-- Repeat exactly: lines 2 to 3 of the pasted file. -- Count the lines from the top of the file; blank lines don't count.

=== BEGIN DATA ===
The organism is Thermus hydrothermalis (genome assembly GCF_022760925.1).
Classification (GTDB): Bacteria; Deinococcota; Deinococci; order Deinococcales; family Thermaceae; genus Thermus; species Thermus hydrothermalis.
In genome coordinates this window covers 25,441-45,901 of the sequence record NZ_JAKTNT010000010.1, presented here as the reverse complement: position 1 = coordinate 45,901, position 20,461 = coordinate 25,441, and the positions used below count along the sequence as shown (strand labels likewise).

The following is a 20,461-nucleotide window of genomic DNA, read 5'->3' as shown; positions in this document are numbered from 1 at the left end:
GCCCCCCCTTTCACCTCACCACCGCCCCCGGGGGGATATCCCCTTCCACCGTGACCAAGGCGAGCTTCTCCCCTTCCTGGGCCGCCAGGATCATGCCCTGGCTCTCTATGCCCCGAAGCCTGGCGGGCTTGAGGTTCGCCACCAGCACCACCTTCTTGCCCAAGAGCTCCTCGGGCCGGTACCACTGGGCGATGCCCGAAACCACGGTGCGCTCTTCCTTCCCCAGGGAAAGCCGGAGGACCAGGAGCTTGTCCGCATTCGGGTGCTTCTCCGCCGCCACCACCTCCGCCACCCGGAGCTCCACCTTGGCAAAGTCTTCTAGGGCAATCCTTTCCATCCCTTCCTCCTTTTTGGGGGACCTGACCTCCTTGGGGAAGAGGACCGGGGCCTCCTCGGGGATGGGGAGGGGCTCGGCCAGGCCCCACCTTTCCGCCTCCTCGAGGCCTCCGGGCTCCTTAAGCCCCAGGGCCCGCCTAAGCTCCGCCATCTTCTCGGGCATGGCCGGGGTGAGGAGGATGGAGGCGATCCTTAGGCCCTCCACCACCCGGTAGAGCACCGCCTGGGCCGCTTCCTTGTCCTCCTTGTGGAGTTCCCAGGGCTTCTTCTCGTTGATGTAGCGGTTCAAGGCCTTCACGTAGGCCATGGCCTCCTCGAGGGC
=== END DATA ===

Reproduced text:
Classification (GTDB): Bacteria; Deinococcota; Deinococci; order Deinococcales; family Thermaceae; genus Thermus; species Thermus hydrothermalis.
In genome coordinates this window covers 25,441-45,901 of the sequence record NZ_JAKTNT010000010.1, presented here as the reverse complement: position 1 = coordinate 45,901, position 20,461 = coordinate 25,441, and the positions used below count along the sequence as shown (strand labels likewise).